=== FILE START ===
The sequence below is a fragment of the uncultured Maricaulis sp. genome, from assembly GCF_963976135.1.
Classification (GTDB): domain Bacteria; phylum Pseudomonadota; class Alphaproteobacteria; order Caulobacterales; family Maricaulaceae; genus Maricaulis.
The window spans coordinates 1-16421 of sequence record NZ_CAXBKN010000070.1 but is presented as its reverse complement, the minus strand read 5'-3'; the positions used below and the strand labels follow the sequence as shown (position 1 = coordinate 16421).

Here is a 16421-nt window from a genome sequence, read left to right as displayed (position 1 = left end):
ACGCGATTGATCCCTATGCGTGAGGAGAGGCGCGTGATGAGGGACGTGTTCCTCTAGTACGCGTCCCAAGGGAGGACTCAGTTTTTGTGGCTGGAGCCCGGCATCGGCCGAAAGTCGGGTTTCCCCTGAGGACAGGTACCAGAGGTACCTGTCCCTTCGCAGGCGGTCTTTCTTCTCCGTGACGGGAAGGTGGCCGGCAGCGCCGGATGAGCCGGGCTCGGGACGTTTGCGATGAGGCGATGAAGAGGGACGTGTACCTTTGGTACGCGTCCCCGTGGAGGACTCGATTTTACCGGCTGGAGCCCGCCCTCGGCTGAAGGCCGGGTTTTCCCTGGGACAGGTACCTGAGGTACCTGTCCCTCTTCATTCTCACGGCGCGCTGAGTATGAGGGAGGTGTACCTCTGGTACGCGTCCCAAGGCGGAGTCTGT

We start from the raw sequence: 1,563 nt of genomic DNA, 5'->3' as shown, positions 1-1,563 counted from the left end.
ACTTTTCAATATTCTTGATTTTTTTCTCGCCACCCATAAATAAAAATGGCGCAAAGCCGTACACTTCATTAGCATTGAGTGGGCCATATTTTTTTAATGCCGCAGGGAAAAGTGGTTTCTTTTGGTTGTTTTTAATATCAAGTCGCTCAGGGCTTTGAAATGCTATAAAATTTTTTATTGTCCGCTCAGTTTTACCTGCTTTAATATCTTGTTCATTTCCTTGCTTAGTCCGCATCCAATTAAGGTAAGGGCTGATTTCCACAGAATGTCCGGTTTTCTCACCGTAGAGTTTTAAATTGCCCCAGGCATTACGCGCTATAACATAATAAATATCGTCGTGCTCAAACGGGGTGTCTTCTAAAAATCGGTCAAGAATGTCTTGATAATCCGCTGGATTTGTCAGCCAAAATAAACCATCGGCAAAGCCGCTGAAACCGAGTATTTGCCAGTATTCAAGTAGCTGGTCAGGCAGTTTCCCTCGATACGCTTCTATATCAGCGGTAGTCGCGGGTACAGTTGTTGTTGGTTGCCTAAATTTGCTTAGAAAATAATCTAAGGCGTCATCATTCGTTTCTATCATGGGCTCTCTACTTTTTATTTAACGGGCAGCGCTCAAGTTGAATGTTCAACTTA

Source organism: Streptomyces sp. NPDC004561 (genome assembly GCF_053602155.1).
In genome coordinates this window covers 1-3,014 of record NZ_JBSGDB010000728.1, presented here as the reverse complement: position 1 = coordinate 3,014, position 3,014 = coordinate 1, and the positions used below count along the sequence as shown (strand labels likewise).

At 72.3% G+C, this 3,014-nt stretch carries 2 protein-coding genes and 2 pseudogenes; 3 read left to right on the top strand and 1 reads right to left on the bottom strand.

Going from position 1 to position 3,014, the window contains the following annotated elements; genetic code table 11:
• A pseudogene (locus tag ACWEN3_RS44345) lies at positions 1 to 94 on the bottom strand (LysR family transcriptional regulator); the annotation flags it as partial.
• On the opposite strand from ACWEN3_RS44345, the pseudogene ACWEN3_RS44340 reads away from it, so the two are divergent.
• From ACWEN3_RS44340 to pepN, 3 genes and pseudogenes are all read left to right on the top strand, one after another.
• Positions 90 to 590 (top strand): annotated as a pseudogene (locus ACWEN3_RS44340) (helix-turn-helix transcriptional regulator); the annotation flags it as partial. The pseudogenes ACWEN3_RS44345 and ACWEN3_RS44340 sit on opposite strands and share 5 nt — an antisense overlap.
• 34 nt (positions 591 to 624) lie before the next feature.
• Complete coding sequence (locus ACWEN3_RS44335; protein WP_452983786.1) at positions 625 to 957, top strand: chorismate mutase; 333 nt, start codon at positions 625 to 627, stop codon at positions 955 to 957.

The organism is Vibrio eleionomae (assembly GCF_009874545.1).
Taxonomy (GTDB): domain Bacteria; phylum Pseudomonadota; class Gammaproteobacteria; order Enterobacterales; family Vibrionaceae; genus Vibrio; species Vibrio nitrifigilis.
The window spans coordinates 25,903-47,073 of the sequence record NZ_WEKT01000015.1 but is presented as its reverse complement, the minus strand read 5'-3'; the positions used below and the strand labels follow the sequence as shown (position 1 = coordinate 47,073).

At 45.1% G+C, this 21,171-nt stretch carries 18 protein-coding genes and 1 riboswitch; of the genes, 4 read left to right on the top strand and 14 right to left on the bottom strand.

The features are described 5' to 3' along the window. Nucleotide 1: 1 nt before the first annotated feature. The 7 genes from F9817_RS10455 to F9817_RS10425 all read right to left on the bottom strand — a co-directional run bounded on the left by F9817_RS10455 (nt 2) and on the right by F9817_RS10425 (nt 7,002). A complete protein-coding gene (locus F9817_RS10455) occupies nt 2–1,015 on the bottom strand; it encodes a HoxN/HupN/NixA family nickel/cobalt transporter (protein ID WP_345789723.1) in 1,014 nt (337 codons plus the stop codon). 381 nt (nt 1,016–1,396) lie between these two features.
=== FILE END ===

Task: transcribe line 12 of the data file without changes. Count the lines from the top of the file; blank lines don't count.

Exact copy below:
• A pseudogene (locus tag ACWEN3_RS44345) lies at positions 1 to 94 on the bottom strand (LysR family transcriptional regulator); the annotation flags it as partial.